Page:Frederic Shoberl - Persia.djvu/134

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113
PERSIA.

cloth trowsers, called shalwar, into which he introduces the skirts of the erkalig and the zeer-djamek. A Persian of distinction, thus equipped and mounted, is represented in the engraving opposite to this page.

The dress of the Persians of the superior classes is very expensive, frequently amounting to sixty or one hundred guineas. It is admirably calculated for either a hot or cold climate: it imposes no restraint on the limbs, and may be put on or thrown off in five minutes. The poor people wear no cap, and but little clothes in summer; but when the cold weather comes they make dresses of sheep-skins.

The merchants never wear scarlet or crimson cloths, or use silver or gold buttons to their robes: this may not possibly amount to a prohibition, but the effect is the same. Shah Abbas, who wished to make this class of his subjects very frugal, issued an order that they were always to wear shawl turbans, and robes of broad cloth. This would be, in his opinion, the cheapest dress they could wear, as the shawl would serve them for their lives, and descend to their children, and the cloths would last several years.

It should be observed, that the wearing of silk is interdicted by the Musulman law, on account of its being an excrement. The Persians, however, evade this prohibition, by mixing with the silk a very small portion of cotton. A large quantity of this kind of cloth is imported into Persia from Guzerat.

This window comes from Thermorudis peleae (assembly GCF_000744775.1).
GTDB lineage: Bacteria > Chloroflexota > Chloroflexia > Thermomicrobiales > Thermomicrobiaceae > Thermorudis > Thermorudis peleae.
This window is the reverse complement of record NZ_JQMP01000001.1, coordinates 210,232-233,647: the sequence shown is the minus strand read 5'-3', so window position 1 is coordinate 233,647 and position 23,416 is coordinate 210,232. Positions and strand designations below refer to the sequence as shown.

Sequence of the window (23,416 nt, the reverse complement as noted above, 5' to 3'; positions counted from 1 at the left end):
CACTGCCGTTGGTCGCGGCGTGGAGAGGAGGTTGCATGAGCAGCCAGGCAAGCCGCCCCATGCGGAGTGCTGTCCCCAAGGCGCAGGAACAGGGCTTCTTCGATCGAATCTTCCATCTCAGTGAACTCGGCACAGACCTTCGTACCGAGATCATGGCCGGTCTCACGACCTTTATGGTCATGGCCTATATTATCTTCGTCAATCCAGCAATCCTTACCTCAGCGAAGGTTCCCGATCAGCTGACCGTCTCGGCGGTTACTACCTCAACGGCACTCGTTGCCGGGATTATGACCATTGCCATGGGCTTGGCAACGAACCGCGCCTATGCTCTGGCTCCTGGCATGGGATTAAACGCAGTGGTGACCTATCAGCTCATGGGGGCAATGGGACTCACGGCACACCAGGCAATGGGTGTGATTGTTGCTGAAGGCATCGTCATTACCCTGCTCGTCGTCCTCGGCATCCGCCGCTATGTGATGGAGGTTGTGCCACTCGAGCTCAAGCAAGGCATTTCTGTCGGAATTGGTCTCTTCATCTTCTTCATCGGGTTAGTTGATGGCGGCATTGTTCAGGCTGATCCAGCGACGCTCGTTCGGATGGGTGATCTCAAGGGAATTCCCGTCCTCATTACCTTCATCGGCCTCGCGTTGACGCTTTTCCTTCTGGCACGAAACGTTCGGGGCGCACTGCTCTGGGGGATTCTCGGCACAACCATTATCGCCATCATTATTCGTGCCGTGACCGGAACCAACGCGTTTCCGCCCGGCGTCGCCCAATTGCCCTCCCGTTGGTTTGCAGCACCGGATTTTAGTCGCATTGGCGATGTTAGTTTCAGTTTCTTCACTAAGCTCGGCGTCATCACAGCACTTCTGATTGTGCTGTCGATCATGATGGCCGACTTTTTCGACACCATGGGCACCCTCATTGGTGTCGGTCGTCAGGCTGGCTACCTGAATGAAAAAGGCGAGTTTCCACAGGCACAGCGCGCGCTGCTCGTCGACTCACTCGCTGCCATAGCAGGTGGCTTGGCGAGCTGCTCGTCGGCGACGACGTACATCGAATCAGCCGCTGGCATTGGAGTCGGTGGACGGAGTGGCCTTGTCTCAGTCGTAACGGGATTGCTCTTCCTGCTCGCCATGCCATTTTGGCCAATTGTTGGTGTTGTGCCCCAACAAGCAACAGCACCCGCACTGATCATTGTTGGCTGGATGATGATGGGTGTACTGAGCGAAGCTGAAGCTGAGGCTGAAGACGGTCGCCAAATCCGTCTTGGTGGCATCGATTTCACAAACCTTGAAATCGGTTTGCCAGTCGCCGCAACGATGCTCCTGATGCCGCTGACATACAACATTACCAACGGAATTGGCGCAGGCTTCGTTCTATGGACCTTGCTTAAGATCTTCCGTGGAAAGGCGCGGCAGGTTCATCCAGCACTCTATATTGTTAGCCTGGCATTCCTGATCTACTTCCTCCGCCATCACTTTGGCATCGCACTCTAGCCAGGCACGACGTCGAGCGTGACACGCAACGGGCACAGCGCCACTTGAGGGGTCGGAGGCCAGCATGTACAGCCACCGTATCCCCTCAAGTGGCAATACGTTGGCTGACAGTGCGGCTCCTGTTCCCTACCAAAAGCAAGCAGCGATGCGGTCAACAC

Although the Persians bathe so often, they are a very dirty people. They very rarely change their garments, and seldom before it is dangerous to come near them: indeed, they think nothing of wearing a shirt a month, and a pair of trowsers half a year.

The Persians have a high esteem for the beard, which is an object of their incessant care and attention. In Egypt, it indicates a state of liberty; in Persia, it is worn alike by the slave and the master: there, the condition of the eunuch is too much despised for any one to wish to resemble him in any particular.

Black bushy beards are held in the greatest estimation: accordingly, all are of this colour; for men of a fair complexion dye their beards, as well to please the women as to give themselves a look of youth and rigour. It is more difficult to make them bushy: ointments, pomatums, and drugs of all sorts, are early employed to impart to them this species of beauty; but nature is seldom to be overcome by such applications.

Nothing can exceed the attention paid by a Persian to his beard. In the morning, as soon as he rises, at night before he retires to rest, after his meals, and several times in the course of the day, he carefully washes it, dries it with a cloth, combs